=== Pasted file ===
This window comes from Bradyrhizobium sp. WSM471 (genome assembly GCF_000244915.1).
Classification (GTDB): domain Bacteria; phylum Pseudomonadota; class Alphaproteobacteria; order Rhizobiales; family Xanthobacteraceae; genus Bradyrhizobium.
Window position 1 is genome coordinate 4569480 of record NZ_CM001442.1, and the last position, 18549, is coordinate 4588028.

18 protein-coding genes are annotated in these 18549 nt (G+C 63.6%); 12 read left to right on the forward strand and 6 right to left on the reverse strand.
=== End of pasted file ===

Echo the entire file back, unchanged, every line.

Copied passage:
This window comes from Bradyrhizobium sp. WSM471 (genome assembly GCF_000244915.1).
Classification (GTDB): domain Bacteria; phylum Pseudomonadota; class Alphaproteobacteria; order Rhizobiales; family Xanthobacteraceae; genus Bradyrhizobium.
Window position 1 is genome coordinate 4569480 of record NZ_CM001442.1, and the last position, 18549, is coordinate 4588028.

18 protein-coding genes are annotated in these 18549 nt (G+C 63.6%); 12 read left to right on the forward strand and 6 right to left on the reverse strand.